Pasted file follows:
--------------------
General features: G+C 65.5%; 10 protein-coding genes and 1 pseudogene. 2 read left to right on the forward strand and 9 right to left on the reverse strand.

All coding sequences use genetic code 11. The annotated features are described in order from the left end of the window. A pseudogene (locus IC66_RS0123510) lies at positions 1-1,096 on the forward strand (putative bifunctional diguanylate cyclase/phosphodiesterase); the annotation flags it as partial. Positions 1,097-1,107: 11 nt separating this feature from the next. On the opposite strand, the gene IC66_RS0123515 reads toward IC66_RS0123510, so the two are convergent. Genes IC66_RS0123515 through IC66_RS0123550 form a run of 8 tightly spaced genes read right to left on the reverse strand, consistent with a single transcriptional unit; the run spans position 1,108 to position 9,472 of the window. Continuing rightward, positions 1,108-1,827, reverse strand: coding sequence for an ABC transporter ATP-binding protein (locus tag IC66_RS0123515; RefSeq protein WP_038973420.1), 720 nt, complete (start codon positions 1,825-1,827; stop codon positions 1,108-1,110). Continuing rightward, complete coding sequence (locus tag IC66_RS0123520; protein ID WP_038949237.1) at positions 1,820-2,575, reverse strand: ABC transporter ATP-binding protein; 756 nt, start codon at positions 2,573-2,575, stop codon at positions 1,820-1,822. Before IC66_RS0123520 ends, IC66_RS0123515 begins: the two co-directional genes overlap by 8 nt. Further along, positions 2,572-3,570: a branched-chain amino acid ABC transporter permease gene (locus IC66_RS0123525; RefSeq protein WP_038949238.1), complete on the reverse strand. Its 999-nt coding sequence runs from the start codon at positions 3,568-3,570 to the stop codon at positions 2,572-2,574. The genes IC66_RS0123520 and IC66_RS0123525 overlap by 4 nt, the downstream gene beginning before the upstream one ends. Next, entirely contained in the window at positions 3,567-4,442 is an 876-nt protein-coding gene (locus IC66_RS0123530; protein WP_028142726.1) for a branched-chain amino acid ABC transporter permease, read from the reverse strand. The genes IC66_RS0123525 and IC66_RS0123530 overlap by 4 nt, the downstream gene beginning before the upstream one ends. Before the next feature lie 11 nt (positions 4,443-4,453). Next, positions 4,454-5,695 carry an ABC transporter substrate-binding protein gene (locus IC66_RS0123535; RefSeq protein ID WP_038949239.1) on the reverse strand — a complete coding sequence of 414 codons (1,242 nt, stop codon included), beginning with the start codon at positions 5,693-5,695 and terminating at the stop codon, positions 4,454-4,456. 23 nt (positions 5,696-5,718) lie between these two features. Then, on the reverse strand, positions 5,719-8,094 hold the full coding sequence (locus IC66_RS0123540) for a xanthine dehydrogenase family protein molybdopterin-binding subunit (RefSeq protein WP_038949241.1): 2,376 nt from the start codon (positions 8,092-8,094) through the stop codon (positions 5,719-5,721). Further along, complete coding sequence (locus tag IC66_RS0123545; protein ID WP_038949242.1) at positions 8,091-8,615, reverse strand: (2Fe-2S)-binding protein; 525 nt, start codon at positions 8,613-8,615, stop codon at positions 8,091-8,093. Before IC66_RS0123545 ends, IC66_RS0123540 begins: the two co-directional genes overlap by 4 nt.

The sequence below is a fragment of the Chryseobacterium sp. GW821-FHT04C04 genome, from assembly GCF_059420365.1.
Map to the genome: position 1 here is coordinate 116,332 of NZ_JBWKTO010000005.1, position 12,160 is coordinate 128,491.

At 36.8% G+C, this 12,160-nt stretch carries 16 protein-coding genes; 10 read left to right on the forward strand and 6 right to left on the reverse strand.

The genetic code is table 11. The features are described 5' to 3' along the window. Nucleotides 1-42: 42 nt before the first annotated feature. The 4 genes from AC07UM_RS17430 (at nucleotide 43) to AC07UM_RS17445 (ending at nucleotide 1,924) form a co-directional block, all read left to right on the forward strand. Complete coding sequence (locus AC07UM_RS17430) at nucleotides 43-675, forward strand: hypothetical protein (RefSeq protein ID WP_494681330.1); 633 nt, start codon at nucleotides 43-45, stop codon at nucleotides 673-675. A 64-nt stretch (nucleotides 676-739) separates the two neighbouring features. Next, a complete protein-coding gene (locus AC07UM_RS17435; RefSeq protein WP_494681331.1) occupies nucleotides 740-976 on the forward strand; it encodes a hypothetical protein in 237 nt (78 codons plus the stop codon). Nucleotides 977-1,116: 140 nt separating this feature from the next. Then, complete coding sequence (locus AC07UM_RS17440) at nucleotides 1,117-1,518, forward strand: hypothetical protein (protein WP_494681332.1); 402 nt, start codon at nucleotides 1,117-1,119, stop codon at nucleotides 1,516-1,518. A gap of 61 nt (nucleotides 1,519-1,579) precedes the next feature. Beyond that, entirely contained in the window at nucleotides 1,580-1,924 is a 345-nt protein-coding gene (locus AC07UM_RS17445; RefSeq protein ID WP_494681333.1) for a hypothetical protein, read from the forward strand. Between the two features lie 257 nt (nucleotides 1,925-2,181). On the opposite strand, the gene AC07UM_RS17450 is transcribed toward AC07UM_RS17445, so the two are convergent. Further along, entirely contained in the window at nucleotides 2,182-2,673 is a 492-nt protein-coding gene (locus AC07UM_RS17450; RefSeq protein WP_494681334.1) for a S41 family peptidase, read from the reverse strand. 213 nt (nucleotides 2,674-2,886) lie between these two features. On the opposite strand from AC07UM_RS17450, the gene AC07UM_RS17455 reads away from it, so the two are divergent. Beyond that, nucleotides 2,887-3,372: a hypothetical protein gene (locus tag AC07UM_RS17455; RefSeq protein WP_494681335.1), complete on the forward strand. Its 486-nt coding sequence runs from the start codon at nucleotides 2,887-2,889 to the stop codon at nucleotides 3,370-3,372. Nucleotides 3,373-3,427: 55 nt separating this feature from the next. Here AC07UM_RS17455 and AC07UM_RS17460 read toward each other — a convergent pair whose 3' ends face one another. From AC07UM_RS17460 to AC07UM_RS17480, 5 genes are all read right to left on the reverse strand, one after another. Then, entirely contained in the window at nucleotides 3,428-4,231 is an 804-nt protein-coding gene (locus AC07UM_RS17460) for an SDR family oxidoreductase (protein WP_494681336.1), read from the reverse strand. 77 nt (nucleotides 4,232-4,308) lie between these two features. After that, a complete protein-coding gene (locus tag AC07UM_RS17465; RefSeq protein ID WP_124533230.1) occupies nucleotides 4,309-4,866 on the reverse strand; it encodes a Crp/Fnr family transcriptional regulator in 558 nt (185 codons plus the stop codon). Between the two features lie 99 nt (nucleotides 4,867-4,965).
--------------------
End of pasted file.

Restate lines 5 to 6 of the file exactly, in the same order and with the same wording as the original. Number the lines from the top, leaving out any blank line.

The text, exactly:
At 36.8% G+C, this 12,160-nt stretch carries 16 protein-coding genes; 10 read left to right on the forward strand and 6 right to left on the reverse strand.

The genetic code is table 11. The features are described 5' to 3' along the window. Nucleotides 1-42: 42 nt before the first annotated feature. The 4 genes from AC07UM_RS17430 (at nucleotide 43) to AC07UM_RS17445 (ending at nucleotide 1,924) form a co-directional block, all read left to right on the forward strand. Complete coding sequence (locus AC07UM_RS17430) at nucleotides 43-675, forward strand: hypothetical protein (RefSeq protein ID WP_494681330.1); 633 nt, start codon at nucleotides 43-45, stop codon at nucleotides 673-675. A 64-nt stretch (nucleotides 676-739) separates the two neighbouring features. Next, a complete protein-coding gene (locus AC07UM_RS17435; RefSeq protein WP_494681331.1) occupies nucleotides 740-976 on the forward strand; it encodes a hypothetical protein in 237 nt (78 codons plus the stop codon). Nucleotides 977-1,116: 140 nt separating this feature from the next. Then, complete coding sequence (locus AC07UM_RS17440) at nucleotides 1,117-1,518, forward strand: hypothetical protein (protein WP_494681332.1); 402 nt, start codon at nucleotides 1,117-1,119, stop codon at nucleotides 1,516-1,518. A gap of 61 nt (nucleotides 1,519-1,579) precedes the next feature. Beyond that, entirely contained in the window at nucleotides 1,580-1,924 is a 345-nt protein-coding gene (locus AC07UM_RS17445; RefSeq protein ID WP_494681333.1) for a hypothetical protein, read from the forward strand. Between the two features lie 257 nt (nucleotides 1,925-2,181). On the opposite strand, the gene AC07UM_RS17450 is transcribed toward AC07UM_RS17445, so the two are convergent. Further along, entirely contained in the window at nucleotides 2,182-2,673 is a 492-nt protein-coding gene (locus AC07UM_RS17450; RefSeq protein WP_494681334.1) for a S41 family peptidase, read from the reverse strand. 213 nt (nucleotides 2,674-2,886) lie between these two features. On the opposite strand from AC07UM_RS17450, the gene AC07UM_RS17455 reads away from it, so the two are divergent. Beyond that, nucleotides 2,887-3,372: a hypothetical protein gene (locus tag AC07UM_RS17455; RefSeq protein WP_494681335.1), complete on the forward strand. Its 486-nt coding sequence runs from the start codon at nucleotides 2,887-2,889 to the stop codon at nucleotides 3,370-3,372. Nucleotides 3,373-3,427: 55 nt separating this feature from the next. Here AC07UM_RS17455 and AC07UM_RS17460 read toward each other — a convergent pair whose 3' ends face one another. From AC07UM_RS17460 to AC07UM_RS17480, 5 genes are all read right to left on the reverse strand, one after another. Then, entirely contained in the window at nucleotides 3,428-4,231 is an 804-nt protein-coding gene (locus AC07UM_RS17460) for an SDR family oxidoreductase (protein WP_494681336.1), read from the reverse strand. 77 nt (nucleotides 4,232-4,308) lie between these two features. After that, a complete protein-coding gene (locus tag AC07UM_RS17465; RefSeq protein ID WP_124533230.1) occupies nucleotides 4,309-4,866 on the reverse strand; it encodes a Crp/Fnr family transcriptional regulator in 558 nt (185 codons plus the stop codon). Between the two features lie 99 nt (nucleotides 4,867-4,965).